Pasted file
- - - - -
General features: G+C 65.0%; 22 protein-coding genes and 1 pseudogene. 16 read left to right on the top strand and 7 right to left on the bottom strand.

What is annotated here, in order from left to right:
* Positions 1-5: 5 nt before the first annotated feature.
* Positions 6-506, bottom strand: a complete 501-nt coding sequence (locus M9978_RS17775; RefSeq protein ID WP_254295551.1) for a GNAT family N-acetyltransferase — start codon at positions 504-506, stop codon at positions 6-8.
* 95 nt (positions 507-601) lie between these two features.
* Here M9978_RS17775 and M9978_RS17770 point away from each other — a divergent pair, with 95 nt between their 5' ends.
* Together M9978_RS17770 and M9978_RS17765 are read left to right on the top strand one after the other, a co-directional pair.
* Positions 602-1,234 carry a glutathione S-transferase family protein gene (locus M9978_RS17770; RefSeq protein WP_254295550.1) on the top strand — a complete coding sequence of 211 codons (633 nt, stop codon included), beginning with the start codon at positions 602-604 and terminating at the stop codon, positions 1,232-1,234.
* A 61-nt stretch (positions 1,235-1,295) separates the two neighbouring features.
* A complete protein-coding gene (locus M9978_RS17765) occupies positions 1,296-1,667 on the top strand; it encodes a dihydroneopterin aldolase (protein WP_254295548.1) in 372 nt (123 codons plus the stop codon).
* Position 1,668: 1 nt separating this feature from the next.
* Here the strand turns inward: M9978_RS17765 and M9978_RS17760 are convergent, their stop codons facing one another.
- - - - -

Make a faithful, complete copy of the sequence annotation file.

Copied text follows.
General features: G+C 65.0%; 22 protein-coding genes and 1 pseudogene. 16 read left to right on the top strand and 7 right to left on the bottom strand.

What is annotated here, in order from left to right:
* Positions 1-5: 5 nt before the first annotated feature.
* Positions 6-506, bottom strand: a complete 501-nt coding sequence (locus M9978_RS17775; RefSeq protein ID WP_254295551.1) for a GNAT family N-acetyltransferase — start codon at positions 504-506, stop codon at positions 6-8.
* 95 nt (positions 507-601) lie between these two features.
* Here M9978_RS17775 and M9978_RS17770 point away from each other — a divergent pair, with 95 nt between their 5' ends.
* Together M9978_RS17770 and M9978_RS17765 are read left to right on the top strand one after the other, a co-directional pair.
* Positions 602-1,234 carry a glutathione S-transferase family protein gene (locus M9978_RS17770; RefSeq protein WP_254295550.1) on the top strand — a complete coding sequence of 211 codons (633 nt, stop codon included), beginning with the start codon at positions 602-604 and terminating at the stop codon, positions 1,232-1,234.
* A 61-nt stretch (positions 1,235-1,295) separates the two neighbouring features.
* A complete protein-coding gene (locus M9978_RS17765) occupies positions 1,296-1,667 on the top strand; it encodes a dihydroneopterin aldolase (protein WP_254295548.1) in 372 nt (123 codons plus the stop codon).
* Position 1,668: 1 nt separating this feature from the next.
* Here the strand turns inward: M9978_RS17765 and M9978_RS17760 are convergent, their stop codons facing one another.